Care for your heart this FebruarySpecial to The Mountaineer
Each year, the month of February is filled with images celebrating Valentine’s Day. The heart-focused theme doesn’t have to end on the holiday, however. February is designated “American Heart Month” by the American Heart Association and has been for nearly 50 years. Heart disease is the leading cause of death in the United States, equal to 2,200 deaths per day.
Nicholas “Dr. Nick” Yphantides, M.D., M.P.H., Medical Editor for TOPS Club Inc. (Take Off Pounds Sensibly), the nonprofit weight-loss support organization, offers the following recommendations to proactively promote a healthier heart — and ultimately, a better quality of life.
• Signs of a Heart Attack
First, know the common signs of a heart attack and what can be done to prevent such medical emergencies. If you think you or someone you know is having a heart attack, call 9-1-1 immediately. A quick response can save your life or someone else’s and prevent permanent damage to the heart muscle. The various treatments for heart attacks work best if they are given within one hour of when symptoms begin, or as soon as possible.
Common symptoms of a heart attack include:
• Unusually heavy pressure on the chest that lasts more than a few minutes, or goes away and comes back
• Sharp upper-body pain in the neck, back, and jaw
• Severe shortness of breath
• Cold sweats
• Unusual or unexplained tiredness
• Unfamiliar dizziness or light-headedness
• Unexplained nausea or vomiting
It is so important that it is worth repeating — time is of the essence. The sooner emergency medical systems are activated during a heart attack, the better chances for health and survival.
• Know the Facts
Some conditions and lifestyle factors can put you at a higher risk for developing heart disease and having a heart attack. Genetics can also have a significant impact. For those who already know they have heart disease, the need to be proactive with health and lifestyle decisions is especially great.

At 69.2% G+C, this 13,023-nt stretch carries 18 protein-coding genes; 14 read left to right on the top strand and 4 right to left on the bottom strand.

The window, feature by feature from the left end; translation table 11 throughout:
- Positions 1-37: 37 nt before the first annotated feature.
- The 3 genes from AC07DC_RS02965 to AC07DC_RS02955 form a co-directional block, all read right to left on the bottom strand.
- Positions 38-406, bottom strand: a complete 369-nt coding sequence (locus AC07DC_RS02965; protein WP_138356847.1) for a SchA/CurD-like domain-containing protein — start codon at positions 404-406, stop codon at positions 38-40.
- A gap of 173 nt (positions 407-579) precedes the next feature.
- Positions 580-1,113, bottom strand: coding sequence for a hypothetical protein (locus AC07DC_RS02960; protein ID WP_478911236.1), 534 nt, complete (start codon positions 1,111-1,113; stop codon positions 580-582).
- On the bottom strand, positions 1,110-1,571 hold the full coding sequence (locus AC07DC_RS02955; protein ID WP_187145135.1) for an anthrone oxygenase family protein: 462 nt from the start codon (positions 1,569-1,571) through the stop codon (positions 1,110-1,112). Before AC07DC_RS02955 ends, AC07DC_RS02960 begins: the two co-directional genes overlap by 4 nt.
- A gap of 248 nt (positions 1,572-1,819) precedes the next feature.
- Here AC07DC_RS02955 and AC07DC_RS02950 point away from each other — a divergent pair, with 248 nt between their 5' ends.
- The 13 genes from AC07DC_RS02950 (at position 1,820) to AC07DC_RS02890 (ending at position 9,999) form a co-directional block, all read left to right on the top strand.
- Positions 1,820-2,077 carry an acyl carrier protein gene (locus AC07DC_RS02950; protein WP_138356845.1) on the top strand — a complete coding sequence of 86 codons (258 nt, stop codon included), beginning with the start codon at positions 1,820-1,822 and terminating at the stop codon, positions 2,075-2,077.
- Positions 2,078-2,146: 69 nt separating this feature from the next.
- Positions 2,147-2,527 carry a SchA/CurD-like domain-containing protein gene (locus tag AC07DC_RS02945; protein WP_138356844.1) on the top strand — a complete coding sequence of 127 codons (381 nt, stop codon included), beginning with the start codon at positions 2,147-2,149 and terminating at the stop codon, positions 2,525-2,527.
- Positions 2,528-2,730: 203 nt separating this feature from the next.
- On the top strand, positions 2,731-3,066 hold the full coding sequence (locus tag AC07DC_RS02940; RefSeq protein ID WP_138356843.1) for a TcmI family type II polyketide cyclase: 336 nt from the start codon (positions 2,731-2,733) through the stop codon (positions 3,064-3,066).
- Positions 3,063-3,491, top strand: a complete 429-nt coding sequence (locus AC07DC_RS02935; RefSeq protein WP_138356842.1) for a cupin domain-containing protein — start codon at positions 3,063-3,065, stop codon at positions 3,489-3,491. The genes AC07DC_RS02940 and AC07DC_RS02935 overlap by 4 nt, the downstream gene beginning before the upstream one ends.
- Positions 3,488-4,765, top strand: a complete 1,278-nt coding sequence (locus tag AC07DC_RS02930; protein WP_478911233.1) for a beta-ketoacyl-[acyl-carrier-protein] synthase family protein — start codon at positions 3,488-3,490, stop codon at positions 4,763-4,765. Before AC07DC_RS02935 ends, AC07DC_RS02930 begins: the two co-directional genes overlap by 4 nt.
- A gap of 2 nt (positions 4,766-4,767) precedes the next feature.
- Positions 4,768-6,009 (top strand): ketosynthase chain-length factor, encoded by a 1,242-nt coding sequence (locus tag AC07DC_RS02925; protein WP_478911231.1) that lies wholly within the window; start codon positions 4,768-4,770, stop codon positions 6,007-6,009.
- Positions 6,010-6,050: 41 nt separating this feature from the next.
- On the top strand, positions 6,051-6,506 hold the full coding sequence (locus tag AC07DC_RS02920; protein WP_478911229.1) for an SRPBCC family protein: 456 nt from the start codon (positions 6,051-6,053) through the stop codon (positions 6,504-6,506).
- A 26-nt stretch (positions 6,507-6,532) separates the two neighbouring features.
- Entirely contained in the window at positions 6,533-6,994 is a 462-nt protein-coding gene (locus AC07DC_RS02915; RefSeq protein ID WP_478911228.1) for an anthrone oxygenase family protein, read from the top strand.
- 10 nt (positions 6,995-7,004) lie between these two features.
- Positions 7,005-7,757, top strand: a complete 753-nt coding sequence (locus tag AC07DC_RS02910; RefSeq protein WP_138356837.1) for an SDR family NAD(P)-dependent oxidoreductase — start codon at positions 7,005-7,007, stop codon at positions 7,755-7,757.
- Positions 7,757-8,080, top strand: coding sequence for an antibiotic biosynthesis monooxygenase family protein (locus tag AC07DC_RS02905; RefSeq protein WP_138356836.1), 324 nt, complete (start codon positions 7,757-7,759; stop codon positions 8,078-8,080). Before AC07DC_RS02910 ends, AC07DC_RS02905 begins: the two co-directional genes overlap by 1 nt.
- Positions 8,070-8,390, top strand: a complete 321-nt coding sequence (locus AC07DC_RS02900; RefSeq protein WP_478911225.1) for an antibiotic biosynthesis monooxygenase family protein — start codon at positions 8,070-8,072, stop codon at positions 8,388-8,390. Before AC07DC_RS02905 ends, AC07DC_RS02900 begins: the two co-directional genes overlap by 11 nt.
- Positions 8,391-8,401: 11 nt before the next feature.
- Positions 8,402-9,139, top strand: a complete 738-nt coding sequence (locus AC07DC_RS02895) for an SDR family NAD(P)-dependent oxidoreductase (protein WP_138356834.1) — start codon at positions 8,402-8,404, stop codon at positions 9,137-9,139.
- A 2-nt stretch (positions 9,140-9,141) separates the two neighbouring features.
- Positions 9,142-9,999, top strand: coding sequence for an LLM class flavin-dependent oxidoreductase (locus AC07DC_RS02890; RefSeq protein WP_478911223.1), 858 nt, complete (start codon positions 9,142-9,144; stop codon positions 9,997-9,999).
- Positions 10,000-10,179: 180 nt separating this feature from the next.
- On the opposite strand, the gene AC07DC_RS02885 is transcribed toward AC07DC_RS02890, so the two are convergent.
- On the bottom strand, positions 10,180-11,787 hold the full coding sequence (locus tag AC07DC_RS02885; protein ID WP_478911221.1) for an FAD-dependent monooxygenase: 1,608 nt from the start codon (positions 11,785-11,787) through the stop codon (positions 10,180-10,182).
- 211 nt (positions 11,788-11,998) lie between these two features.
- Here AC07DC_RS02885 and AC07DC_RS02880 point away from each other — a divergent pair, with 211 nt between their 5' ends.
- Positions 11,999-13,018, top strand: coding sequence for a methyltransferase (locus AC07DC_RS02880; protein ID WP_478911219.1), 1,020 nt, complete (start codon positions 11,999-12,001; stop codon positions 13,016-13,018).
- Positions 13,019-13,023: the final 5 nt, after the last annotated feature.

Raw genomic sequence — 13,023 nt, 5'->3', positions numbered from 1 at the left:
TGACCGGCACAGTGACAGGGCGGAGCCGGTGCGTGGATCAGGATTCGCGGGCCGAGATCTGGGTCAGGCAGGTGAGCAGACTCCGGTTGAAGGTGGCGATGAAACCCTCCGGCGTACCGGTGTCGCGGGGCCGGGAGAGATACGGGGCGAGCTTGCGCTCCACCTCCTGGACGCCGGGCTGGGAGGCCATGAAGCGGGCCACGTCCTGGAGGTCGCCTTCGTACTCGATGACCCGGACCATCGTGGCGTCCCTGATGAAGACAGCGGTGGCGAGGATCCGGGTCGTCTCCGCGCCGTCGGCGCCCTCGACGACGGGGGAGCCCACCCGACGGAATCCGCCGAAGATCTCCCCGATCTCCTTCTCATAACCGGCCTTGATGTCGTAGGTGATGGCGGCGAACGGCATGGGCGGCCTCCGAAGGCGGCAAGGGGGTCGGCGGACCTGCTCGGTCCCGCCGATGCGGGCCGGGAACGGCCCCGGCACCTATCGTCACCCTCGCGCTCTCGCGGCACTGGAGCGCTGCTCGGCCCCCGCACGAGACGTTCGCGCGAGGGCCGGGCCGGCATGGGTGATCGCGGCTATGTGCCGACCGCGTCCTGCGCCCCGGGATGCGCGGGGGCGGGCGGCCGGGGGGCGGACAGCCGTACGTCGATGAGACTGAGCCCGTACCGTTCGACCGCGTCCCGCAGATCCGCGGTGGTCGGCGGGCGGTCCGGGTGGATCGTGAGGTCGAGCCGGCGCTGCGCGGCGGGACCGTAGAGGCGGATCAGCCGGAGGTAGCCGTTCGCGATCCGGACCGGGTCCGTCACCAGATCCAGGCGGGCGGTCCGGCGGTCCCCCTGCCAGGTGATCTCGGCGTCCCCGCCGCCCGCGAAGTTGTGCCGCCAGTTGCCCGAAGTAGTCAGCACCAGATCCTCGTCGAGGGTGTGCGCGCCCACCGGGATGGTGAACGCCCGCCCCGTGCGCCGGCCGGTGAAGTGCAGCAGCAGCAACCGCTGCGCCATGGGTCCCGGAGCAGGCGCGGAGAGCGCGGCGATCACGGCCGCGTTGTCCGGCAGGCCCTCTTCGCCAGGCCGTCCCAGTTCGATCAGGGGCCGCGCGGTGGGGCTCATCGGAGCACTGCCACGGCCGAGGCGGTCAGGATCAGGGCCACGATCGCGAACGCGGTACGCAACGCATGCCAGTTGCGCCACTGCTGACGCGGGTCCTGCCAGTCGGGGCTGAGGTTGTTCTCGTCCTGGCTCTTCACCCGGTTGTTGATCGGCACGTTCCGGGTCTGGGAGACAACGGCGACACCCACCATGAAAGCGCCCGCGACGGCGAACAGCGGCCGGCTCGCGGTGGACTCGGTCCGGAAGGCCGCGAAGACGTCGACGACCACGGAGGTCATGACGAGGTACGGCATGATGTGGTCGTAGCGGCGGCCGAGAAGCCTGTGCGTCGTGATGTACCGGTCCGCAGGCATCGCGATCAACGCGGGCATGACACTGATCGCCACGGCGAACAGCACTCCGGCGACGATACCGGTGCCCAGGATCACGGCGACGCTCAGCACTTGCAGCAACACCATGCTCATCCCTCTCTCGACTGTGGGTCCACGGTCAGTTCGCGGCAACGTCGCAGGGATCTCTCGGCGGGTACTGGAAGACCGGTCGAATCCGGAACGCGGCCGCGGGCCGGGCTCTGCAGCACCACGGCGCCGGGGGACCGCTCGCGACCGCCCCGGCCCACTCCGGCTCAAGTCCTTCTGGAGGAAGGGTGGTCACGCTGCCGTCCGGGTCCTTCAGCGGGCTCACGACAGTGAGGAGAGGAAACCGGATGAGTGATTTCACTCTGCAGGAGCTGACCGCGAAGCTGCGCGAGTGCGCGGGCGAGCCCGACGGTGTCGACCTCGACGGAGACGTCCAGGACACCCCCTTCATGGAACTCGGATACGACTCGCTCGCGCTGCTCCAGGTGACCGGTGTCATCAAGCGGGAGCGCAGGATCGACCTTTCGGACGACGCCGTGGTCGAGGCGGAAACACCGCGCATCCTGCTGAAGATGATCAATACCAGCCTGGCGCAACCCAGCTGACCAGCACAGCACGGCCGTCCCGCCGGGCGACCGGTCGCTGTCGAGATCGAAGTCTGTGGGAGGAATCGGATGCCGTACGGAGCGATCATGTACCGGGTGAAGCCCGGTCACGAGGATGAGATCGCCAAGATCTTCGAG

These conditions increase the risk of a heart attack:
• Elevated cholesterol levels. There are “good” and “bad” forms of cholesterol. The body needs cholesterol, but when there is too much, the excess is deposited in arteries. This can lead to artery narrowing and heart disease. Different tests can determine your risk level and help you manage cholesterol levels.
• High blood pressure — A person can have high blood pressure with no symptoms at all. When the pressure of blood in the arteries is too high, it can cause damage and be a major risk factor for heart disease. Lowering blood pressure can dramatically lower the risk of heart attack.
• Diabetes mellitus — With diabetes, the body either doesn’t make enough insulin, can’t use its own insulin as well as it should, or both. Sugars build up in the blood, which is very dangerous to circulation. About 75 percent of all people with diabetes die of some form of heart or blood vessel disease. It’s critical that people with diabetes work with a healthcare provider to manage the disease and control other risk factors.
• Other factors that can increase risk for a heart attack include smoking, eating habits (diets high in saturated fats and cholesterol and high salt or sodium in the diet —aim for less than 2,000 milligrams of sodium each day), a sedentary life, excess weight and alcohol use.
TOPS Club Inc. (Take Off Pounds Sensibly) is the original weight-loss support and wellness education organization. Founded more than 65 years ago, TOPS is the only nonprofit, noncommercial weight-loss organization of its kind. TOPS promotes successful weight management with a “Real People. Real Weight Loss.®” philosophy that combines support from others at weekly chapter meetings, healthy eating, regular exercise, and wellness information. TOPS has about 170,000 members — male and female, age seven and older — in nearly 10,000 chapters throughout the United States and Canada. Visitors are welcome to attend their first TOPS meeting free of charge. Membership is $28 per year in the U.S., plus nominal chapter fees. To find a local chapter, visit www.tops.org or call (800) 932-8677.